When I first started working with WordPress, I often started with very basic themes and hacked away at them to clear all of the unwanted code. I started recognizing which parts were important to my workflow, and which parts I could do without. I don’t know about you, but I often start my development with some basic components and use common classes and ids across sites.
Eventually, I took all of those elements and common styles and created a very basic, mostly style-free base theme. I use this theme as a starting point for all WordPress development. So when I’m handed a Photoshop document with a design, I don’t have to waste time creating basic HTML structure and styles.
As the years went by, the theme has evolved. For instance, my colleague often gives me a snippet of code to add to functions.php to stop some unwanted default WordPress behavior. I add that code to the development theme so it is ready for me when I start building out another site. As your coding experience progresses and the trends of modern web design change, your theme will evolve with it.
Some Things to Consider Adding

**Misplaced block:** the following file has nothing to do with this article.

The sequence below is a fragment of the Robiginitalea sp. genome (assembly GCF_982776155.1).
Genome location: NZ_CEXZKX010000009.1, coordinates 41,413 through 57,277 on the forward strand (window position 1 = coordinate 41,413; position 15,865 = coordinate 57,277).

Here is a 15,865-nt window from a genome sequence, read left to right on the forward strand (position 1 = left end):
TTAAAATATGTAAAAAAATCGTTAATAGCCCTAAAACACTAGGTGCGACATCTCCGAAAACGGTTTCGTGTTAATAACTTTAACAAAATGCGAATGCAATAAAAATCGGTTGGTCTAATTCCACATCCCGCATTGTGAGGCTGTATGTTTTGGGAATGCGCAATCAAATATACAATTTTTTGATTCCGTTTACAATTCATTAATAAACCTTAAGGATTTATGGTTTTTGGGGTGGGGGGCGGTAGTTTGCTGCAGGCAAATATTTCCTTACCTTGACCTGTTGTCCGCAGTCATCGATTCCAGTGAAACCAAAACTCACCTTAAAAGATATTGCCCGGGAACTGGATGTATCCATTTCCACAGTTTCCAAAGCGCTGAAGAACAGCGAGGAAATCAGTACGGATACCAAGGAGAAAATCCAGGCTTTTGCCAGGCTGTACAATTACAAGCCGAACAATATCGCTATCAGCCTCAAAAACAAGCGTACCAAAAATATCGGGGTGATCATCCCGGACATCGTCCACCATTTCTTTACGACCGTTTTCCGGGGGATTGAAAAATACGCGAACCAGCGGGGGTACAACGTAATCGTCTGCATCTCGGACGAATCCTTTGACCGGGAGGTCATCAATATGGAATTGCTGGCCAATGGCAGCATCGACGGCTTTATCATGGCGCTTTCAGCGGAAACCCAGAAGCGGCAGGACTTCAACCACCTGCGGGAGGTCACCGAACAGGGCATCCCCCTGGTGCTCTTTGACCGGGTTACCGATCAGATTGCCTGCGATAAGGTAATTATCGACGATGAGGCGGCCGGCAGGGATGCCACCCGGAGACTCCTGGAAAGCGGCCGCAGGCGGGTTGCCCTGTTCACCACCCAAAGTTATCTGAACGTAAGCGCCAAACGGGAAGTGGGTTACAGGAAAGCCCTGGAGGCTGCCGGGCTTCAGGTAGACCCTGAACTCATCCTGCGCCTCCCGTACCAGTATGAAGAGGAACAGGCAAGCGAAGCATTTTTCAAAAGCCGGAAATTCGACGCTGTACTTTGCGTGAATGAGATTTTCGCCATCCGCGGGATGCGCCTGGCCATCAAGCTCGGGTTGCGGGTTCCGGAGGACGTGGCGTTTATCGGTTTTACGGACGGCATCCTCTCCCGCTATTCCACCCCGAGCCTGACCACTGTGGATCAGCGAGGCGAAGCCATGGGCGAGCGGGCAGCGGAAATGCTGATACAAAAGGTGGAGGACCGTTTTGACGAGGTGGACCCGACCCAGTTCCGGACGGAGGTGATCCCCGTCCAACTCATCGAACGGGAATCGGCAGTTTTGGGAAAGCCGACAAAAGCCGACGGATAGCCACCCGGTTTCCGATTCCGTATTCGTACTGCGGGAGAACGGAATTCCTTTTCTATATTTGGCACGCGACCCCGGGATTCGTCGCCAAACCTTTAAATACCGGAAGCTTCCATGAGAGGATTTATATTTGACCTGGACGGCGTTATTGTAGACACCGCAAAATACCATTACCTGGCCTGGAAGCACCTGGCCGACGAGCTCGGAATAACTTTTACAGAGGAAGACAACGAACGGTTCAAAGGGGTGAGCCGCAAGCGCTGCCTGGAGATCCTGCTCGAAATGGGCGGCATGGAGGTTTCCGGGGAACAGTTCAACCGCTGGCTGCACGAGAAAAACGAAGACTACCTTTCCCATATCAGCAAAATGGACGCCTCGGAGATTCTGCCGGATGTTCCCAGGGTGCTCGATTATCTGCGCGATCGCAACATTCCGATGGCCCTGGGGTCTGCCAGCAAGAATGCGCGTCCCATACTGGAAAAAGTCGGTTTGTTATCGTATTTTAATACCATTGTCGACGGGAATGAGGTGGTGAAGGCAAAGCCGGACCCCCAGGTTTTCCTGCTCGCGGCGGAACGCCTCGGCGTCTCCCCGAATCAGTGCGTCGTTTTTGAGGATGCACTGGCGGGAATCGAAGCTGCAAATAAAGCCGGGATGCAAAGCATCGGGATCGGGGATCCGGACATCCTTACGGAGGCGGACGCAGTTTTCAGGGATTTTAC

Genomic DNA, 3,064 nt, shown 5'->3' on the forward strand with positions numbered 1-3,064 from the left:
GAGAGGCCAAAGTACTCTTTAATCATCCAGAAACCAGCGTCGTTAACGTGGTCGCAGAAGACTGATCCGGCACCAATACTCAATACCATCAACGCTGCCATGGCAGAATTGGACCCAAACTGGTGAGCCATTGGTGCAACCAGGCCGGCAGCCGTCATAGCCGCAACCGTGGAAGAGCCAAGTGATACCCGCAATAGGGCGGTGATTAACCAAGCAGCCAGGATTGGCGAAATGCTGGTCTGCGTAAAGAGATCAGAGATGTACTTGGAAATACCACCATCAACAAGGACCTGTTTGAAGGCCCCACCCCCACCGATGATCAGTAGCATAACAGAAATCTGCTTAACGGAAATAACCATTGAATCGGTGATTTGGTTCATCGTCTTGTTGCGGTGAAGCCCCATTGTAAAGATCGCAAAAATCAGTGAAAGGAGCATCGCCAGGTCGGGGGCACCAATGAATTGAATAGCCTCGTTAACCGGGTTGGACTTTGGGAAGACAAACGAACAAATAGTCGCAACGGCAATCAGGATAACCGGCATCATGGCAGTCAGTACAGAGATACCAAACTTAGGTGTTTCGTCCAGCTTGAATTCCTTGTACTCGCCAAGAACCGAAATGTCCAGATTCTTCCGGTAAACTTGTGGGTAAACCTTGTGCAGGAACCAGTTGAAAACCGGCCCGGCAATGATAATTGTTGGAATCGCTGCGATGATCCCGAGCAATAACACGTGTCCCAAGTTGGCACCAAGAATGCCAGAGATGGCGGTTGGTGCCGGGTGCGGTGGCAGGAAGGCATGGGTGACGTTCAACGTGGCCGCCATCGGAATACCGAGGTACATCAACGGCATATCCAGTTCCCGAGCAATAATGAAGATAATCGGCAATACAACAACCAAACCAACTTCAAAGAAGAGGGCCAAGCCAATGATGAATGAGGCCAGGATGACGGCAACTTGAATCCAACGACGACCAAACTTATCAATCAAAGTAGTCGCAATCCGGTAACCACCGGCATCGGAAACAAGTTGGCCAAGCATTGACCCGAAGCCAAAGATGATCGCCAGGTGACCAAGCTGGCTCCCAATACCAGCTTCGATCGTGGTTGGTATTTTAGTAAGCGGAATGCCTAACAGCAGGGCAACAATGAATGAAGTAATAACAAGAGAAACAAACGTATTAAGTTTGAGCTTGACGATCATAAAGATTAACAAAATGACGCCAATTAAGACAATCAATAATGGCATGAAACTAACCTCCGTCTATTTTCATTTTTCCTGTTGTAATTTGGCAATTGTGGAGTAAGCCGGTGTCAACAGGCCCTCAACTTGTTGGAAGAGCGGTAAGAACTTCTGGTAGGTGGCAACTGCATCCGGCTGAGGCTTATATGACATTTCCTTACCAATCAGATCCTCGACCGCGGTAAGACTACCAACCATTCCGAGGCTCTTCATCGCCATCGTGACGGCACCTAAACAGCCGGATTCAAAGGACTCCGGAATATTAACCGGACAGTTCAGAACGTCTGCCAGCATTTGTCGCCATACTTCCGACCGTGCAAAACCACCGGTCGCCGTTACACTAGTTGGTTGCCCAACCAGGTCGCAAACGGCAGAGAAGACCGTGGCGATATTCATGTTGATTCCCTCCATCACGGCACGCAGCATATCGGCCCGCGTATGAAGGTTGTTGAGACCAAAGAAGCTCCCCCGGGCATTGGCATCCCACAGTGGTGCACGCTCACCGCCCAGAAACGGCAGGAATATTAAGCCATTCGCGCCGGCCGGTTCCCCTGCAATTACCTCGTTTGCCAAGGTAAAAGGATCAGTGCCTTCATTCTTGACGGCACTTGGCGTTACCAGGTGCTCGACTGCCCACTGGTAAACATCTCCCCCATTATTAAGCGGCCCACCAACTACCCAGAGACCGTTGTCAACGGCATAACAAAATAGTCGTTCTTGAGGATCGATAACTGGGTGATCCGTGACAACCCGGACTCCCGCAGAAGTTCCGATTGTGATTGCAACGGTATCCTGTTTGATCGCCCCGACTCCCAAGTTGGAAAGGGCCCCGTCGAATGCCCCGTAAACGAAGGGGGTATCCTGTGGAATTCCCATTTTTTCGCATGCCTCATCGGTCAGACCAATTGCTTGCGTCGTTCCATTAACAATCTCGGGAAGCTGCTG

If you find yourself using Font Awesome icon fonts, why not put a link to the CDN in header.php? If you often use custom post types, add that to your functions.php file and comment out until needed. These are things that I use often, but if I don’t t need them, it’s so easy just to delete them.
More recently, my base style sheet comes equipped with custom reusable styles conducive for a simple responsive structure. developed by my colleague, Mike Lee. This helps keep my style sheet lean and promotes good practices. This works for me, but use your instincts to create what works best for you.
With deadlines looming, being able to save an hour or two is key. So taking some time between projects to work on your base theme can save you countless hours in the future. Coding smart and efficiently should be your mantra.